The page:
Daniel Gros: Infrastructure spending, the “good debt” that can spur recovery

Europe and America united by infrastructure spending: an interview with German economist
Daniel Gros

Daniel Gros is a German economist, and Board Member and Distinguished Fellow at the Center for European Policy Studies in Brussels, one of the most prestigious European think-tanks, which he directed from 2000 to 2020. He is currently an advisor to the European Parliament. He has also worked at the International Monetary Fund and at the European Commission.

“Large infrastructure projects, in America as well as in Europe, will be the foundation for economic recovery when this pandemic is really behind us.” Daniel Gros, the German economist who is a Board Member at the Center for European Policy Studies in Brussels, one of the most prestigious European think-tanks, believes that investments in infrastructure are more effective than investments in manufacturing. That’s because in terms of inflation, infrastructure spending does not create products that can drive price increases. Instead, infrastructure spending “improves the skeleton of a country, speeds up communications, and creates the conditions for sustained, robust and lasting growth. The problem is that we must know how to do it.”


What are you referring to, Professor?

“By a strange coincidence, in the United States and in Europe, particularly in Germany, which is the continent’s biggest economy, because of all the spending delays, it’s almost as if we’ve lost the habit of being able to quickly and cheaply build basic infrastructures: dams, roads, railways, ports, airports and so on. We have even lost the expertise in design, and – until very recently it was hard to find specialised architects and engineers. This has happened for different reasons: in Germany, certainly because of scarce — too scarce — political will to commit public funds, for a misunderstood sense of savings. What was needed was an appeal from the Italian Prime Minister Mario Draghi at European level, who finally invited all leaders to distinguish between ‘good’ and ‘bad’ debt. Infrastructure spending is definitely good debt. And it also took a brutal recession like the one caused by Covid-19. We are seeing an infrastructure plan started in Germany that immediately became the flagship of the new government led by Olaf Schultz.”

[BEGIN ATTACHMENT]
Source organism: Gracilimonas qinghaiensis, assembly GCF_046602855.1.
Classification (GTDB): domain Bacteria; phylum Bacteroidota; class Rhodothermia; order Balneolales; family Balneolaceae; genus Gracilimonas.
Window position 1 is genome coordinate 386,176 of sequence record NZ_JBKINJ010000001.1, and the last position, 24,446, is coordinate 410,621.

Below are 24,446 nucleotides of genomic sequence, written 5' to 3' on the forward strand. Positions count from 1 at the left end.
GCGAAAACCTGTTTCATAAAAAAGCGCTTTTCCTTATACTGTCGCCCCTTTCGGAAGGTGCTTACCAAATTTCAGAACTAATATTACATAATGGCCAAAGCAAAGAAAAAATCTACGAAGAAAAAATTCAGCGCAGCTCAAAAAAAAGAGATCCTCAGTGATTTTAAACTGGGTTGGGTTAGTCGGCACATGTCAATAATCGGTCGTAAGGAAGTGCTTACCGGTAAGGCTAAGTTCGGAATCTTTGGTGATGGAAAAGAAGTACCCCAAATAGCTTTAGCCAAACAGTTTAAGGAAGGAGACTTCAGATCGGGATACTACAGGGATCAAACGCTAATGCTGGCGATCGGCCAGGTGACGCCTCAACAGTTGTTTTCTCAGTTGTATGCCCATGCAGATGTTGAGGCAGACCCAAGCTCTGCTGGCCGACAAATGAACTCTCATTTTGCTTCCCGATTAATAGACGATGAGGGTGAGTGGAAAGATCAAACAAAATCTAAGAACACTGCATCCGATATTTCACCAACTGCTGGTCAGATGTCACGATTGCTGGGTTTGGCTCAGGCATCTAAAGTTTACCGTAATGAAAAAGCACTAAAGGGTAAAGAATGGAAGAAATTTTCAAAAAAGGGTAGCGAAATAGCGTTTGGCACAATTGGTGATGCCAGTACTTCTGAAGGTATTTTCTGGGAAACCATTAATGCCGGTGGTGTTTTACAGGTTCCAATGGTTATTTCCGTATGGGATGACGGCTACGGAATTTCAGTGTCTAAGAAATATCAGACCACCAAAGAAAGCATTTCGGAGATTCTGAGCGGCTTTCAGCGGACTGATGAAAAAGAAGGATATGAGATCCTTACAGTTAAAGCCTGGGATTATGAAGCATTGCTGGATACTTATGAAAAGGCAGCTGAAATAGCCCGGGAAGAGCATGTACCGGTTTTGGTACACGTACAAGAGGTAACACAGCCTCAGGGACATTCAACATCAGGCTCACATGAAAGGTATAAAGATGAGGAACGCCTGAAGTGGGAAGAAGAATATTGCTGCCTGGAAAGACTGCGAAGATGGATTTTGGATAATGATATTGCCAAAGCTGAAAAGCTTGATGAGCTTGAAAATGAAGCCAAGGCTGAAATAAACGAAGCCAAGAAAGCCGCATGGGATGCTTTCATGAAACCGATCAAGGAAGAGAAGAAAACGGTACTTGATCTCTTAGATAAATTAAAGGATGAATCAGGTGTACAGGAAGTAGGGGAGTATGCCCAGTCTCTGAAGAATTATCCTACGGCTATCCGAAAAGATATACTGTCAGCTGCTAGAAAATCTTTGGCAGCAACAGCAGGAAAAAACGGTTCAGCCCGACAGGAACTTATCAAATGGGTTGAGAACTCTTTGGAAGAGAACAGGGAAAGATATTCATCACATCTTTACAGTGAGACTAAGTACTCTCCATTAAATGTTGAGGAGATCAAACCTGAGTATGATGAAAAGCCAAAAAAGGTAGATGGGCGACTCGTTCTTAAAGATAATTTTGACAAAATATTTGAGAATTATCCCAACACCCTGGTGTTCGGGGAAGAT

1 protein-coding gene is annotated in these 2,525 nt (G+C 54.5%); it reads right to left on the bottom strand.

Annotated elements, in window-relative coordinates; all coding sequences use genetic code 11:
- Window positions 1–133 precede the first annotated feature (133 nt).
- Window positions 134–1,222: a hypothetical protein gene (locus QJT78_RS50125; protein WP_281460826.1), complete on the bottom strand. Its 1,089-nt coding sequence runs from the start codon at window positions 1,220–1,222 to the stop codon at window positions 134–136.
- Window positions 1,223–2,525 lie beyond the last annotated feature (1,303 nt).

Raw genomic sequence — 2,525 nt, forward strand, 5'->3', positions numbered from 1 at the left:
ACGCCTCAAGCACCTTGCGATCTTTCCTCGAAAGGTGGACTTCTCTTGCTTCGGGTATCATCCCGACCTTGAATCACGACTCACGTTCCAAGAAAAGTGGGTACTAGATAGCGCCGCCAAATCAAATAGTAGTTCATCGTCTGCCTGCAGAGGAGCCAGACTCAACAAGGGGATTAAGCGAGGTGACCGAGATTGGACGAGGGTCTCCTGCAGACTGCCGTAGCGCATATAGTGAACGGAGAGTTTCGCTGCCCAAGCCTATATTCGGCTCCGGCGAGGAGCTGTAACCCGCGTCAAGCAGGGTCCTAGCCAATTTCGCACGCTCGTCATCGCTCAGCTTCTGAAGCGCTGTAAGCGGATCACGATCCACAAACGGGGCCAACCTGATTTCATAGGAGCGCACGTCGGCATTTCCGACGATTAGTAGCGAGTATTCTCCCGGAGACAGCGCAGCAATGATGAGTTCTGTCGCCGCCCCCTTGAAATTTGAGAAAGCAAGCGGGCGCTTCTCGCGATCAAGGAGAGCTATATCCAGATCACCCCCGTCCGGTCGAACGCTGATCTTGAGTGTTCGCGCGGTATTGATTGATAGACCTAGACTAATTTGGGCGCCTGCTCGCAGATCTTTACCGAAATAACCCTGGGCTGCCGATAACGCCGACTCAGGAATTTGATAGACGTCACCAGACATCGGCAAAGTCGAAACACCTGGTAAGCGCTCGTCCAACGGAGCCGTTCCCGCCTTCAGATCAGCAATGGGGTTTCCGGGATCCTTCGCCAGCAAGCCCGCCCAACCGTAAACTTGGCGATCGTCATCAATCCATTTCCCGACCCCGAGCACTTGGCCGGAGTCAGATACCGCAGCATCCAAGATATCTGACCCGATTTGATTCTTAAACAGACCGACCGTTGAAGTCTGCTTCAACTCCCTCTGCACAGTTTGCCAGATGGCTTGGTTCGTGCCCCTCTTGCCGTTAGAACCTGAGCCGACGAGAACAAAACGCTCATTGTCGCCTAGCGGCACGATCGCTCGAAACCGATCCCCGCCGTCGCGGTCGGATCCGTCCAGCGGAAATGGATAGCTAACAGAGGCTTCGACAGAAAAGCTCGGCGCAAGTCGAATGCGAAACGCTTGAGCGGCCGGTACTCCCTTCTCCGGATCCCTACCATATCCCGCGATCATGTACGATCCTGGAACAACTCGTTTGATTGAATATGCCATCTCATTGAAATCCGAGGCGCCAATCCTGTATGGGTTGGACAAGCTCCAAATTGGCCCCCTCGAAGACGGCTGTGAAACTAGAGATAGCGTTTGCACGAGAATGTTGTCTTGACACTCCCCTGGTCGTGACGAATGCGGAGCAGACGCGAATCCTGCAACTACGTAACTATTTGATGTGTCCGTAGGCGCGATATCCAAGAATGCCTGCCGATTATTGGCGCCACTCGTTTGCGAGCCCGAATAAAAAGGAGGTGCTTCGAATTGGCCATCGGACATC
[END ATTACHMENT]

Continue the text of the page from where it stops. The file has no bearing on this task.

And in America? The Biden administration managed to pass a huge infrastructure package a few weeks ago….

“Yes, America’s public spending measures to deal with the crisis passed through Congress without too many problems during the first phase, under President Donald Trump. And also during the early days of the current administration, when it came to providing direct assistance to families and businesses struggling with the crisis. This has been a blessing, mind you, with spending of over $5 trillion (€4.4 trillion) in three years, which supported a labor market where as many as over 20 million jobs had been lost. And the labor market has still not fully recovered.

You see, in America there was no pre-established public welfare network like there was in Europe, covering everything from health care to unemployment insurance, which is what supported European economies during this frightening crisis. That’s why the packages seem so different in size (NextGenEU, approved with such fanfare, is “worth” no more than €750 billion, or about $900 billion, Ed.) In America, everything had to be invented: direct payments to citizens, to companies with the right criteria, to the unemployed with generous subsidies, to the sick with emergency public measures. These measures have not been without paradoxes: when the economy restarted, many people decided not to work because it was more advantageous for them to stay at home and pocket their subsidy checks. Now all that is slowly dissolving. The problem is that Afghanistan has arrived.”



“Yes, the domestic political fallout from this summer’s retreat has been so severe for President Joe Biden that his administration has not been able to pass any further stimulus measures for several months. And this is just when we needed to move on to phase two of the public spending programme, which calls for infrastructure investments to make the United States more efficient and more resilient in the event of new health and economic crises.

The situation is slowly returning to normal: Biden was able to sign the final part of the $1.3 trillion (€1.1 trillion) infrastructure legislation on December 8, 2021. A second, slightly smaller package specialising in personal services is still pending: new hospitals, new schools, new places to care for the elderly. It will probably eventually pass, but the timeframe has gotten much longer. In the meantime, however, we must go ahead with the projects financed by the first part, which are not a few, especially if we find a way to optimise costs.”